By Kris McDowell
The concept of victory gardens (aka war gardens) became prevalent during WWI when the government asked citizens to grow food wherever they could. Since then, there have been fluctuations in the interest in urban farming, as it is now often referred to, and degrees of size and complexity.
Some people grow a few of their favorites in pots each year, others install permanent garden beds. Others add chickens or even goats into the mix.
In a recent Sierra Club article, author and urban farmer Novella Carpenter offers ways to get started or expand existing gardens.
Watch the Sunlight
The most important consideration for any garden is the number of hours of direct sunlight the location of your garden will get. Taking a few days to make notes about where the longest stretches of sunlight hit will be useful when determining what you will be able to grow successfully.
Tomatoes, kale, zucchini, eggplants, peppers and potatoes need at least six hours of sunlight per day while lettuce, spinach, beets and herbs like parsley and mint will do fine in areas with fewer hours of sunlight.
Expand Vegetable Bed Options
The size of the space available for planting, along with the amount of sun will greatly impact your decisions about creating in-ground beds or growing in containers either large and mostly immobile or small and easily moveable.
Large, sun-filled spaces could be filled with in-ground beds, galvanized metal livestock tanks or trash cans. Smaller spaces and balconies are better suited for five to 15-gallon pots, suitable for tomatoes or zucchini. Even windowsills can accommodate four-inch pots containing herbs.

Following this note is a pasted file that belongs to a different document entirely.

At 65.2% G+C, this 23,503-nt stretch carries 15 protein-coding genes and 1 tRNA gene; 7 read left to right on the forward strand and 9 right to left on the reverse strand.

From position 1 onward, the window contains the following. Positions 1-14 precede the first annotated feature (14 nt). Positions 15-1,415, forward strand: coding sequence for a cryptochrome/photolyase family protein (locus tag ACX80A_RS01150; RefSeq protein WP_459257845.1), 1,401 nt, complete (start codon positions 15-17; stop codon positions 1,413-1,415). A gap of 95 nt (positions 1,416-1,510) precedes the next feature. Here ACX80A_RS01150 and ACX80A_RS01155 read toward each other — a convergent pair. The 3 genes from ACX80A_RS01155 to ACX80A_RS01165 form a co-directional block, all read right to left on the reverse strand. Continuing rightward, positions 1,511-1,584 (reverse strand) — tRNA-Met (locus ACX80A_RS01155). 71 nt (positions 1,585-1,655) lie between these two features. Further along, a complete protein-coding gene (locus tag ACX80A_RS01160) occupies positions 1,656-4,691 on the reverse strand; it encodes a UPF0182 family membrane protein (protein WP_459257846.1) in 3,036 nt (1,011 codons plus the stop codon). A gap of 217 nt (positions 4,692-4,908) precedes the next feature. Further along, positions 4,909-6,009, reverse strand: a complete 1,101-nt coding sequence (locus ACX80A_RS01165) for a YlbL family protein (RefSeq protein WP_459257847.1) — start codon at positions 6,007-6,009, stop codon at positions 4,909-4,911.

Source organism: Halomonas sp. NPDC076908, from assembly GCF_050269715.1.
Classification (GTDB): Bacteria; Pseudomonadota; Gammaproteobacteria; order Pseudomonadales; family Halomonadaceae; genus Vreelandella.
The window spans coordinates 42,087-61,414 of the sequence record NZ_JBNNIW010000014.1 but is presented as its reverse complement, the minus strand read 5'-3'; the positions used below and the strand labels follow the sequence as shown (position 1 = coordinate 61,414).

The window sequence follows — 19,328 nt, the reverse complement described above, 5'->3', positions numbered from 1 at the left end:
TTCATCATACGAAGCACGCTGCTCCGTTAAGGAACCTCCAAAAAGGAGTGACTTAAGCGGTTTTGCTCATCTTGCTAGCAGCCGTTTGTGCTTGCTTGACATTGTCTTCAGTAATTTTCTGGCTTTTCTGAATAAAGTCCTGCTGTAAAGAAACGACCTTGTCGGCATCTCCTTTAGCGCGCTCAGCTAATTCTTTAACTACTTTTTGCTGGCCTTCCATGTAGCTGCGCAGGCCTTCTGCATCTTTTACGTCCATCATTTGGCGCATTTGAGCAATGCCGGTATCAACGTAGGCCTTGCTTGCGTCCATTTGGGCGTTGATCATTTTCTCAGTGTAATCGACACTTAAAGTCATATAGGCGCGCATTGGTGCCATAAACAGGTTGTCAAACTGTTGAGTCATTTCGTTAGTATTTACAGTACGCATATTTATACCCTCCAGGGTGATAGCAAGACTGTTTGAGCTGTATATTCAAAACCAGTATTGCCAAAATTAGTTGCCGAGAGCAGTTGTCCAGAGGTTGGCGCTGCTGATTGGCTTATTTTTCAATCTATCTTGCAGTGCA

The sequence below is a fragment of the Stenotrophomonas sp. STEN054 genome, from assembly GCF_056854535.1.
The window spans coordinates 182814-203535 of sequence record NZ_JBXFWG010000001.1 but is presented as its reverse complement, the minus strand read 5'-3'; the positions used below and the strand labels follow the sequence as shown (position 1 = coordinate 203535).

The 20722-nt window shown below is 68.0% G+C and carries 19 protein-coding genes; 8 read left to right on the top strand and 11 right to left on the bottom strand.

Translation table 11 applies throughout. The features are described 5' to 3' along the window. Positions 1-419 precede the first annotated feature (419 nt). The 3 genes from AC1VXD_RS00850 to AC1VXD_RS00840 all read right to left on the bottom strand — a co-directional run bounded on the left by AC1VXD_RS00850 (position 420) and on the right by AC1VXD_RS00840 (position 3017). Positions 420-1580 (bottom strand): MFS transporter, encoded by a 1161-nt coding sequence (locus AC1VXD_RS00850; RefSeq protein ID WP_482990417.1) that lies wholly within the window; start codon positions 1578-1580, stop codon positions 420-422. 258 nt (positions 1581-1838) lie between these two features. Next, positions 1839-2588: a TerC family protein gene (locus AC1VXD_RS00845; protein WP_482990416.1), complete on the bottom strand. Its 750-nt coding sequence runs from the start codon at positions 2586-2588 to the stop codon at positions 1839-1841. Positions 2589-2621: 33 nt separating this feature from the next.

Grow High Yield Plants
Tomatoes, zucchini, lettuces, green onions, herbs and sturdy greens like kale can be harvested multiple times. Starts can be purchased at a variety of places: garden centers, farmers’ markets and hardware and grocery stores – and take less time than starting plants from seeds.
Don’t Skip the Flowers
Especially if you have limited space you might be inclined to skip the flowers and focus on food. However besides being pleasant to look at, sunflowers, borage/starflower and lacy phacelia/purple tansy attract and provide food for pollinators like bees. Tomatoes benefit from marigold companions to ward off nematodes from their roots.
Once you’ve gotten your hands dirty and become comfortable with your space, consider planting berry bushes or fruit trees or getting adventurous with new-to-you seed varieties.